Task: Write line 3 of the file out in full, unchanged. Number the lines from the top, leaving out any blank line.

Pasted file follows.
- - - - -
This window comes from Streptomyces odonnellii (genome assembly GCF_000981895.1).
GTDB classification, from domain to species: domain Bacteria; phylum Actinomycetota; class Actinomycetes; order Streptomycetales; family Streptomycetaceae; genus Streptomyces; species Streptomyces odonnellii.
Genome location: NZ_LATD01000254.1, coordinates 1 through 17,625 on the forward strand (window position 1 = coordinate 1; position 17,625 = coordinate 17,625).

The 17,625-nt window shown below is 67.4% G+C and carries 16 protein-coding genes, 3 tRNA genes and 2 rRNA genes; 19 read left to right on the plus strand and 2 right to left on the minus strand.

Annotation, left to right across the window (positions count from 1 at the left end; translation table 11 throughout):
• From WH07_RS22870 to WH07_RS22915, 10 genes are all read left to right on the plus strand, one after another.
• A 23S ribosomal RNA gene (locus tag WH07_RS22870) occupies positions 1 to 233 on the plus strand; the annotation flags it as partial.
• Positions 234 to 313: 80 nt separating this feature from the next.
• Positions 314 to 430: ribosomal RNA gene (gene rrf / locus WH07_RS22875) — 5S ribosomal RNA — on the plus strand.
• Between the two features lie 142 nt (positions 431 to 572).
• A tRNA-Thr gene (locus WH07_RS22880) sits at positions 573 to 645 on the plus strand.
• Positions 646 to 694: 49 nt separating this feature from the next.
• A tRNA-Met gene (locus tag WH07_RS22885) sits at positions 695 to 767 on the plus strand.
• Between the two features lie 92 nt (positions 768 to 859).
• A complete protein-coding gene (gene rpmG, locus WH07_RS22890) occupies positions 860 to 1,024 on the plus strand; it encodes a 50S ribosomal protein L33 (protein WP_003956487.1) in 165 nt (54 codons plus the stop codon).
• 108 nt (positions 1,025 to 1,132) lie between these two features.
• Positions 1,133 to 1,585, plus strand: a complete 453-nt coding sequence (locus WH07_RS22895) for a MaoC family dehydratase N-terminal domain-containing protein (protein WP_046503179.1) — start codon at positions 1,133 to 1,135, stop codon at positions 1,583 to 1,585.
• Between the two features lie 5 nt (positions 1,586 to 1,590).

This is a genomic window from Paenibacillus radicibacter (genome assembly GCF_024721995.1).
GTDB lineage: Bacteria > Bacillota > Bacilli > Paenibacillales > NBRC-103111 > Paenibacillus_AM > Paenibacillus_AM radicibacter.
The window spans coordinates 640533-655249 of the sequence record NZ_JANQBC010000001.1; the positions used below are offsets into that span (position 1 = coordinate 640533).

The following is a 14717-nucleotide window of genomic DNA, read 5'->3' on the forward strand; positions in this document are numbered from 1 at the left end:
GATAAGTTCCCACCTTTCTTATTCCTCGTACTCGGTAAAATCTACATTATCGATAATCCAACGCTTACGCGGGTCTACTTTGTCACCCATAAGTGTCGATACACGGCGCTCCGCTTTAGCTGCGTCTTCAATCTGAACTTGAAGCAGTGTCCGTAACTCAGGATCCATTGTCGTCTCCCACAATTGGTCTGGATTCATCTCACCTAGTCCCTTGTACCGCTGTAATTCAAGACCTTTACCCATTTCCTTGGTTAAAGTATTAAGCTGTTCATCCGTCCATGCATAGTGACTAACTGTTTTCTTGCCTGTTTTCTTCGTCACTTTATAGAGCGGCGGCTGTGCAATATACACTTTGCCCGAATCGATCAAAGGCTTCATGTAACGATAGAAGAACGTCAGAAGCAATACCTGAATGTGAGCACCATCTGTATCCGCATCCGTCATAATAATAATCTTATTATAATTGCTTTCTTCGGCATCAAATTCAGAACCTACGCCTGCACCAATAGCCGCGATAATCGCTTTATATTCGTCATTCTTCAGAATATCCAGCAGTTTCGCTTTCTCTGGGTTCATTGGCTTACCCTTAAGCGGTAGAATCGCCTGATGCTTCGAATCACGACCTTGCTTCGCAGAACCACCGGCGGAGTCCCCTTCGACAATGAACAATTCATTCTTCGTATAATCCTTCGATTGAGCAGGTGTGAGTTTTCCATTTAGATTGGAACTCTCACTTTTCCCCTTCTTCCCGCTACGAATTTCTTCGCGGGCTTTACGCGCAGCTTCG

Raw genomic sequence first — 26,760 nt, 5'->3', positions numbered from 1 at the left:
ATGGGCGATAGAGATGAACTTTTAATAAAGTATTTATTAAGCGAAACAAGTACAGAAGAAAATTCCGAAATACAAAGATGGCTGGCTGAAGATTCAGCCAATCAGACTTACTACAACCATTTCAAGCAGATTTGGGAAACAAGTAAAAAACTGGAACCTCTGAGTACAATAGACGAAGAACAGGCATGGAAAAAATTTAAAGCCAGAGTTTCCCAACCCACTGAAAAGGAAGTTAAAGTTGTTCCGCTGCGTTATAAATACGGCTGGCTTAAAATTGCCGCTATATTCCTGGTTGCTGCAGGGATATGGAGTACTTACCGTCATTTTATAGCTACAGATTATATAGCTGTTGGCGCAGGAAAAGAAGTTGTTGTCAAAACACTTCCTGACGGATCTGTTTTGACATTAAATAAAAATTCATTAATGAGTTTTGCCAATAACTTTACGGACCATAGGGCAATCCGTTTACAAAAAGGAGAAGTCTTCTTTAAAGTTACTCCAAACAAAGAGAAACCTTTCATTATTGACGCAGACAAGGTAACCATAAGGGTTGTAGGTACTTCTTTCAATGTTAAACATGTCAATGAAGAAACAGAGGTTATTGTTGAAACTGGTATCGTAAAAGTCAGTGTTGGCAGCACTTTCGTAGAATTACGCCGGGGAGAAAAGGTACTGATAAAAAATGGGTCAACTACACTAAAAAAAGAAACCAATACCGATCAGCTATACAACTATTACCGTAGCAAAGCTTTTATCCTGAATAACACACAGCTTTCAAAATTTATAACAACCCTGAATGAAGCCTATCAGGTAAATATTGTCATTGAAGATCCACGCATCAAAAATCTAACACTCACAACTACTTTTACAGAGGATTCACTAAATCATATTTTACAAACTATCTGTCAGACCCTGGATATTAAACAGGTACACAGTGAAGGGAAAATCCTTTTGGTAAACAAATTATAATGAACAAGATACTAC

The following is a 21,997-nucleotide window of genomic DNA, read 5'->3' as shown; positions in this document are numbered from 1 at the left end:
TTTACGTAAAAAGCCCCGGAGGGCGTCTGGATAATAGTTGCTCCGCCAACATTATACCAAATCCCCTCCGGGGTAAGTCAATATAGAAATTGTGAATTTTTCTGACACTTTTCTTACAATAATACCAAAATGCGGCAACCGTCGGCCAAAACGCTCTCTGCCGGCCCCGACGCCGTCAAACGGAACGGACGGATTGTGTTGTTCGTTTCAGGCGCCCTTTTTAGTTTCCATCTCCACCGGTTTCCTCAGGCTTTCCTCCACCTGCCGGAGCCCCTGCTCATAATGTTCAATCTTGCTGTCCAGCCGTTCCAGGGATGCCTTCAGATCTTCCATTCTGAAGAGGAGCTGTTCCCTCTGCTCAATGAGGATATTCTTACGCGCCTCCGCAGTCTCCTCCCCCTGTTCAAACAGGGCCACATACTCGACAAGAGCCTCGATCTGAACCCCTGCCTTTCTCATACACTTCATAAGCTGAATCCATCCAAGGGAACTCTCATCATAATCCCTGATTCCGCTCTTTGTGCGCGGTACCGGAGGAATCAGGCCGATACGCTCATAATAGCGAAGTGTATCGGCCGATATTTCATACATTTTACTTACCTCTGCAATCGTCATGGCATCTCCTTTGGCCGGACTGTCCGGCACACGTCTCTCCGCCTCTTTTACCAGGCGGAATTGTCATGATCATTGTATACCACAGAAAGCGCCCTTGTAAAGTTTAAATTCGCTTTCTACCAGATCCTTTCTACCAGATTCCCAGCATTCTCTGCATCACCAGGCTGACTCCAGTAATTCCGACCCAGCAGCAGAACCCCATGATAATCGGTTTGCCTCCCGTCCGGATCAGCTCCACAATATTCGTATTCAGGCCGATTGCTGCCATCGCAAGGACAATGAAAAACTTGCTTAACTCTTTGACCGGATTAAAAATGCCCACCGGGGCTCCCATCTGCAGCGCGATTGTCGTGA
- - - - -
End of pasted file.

Genome location: NZ_LATD01000254.1, coordinates 1 through 17,625 on the forward strand (window position 1 = coordinate 1; position 17,625 = coordinate 17,625).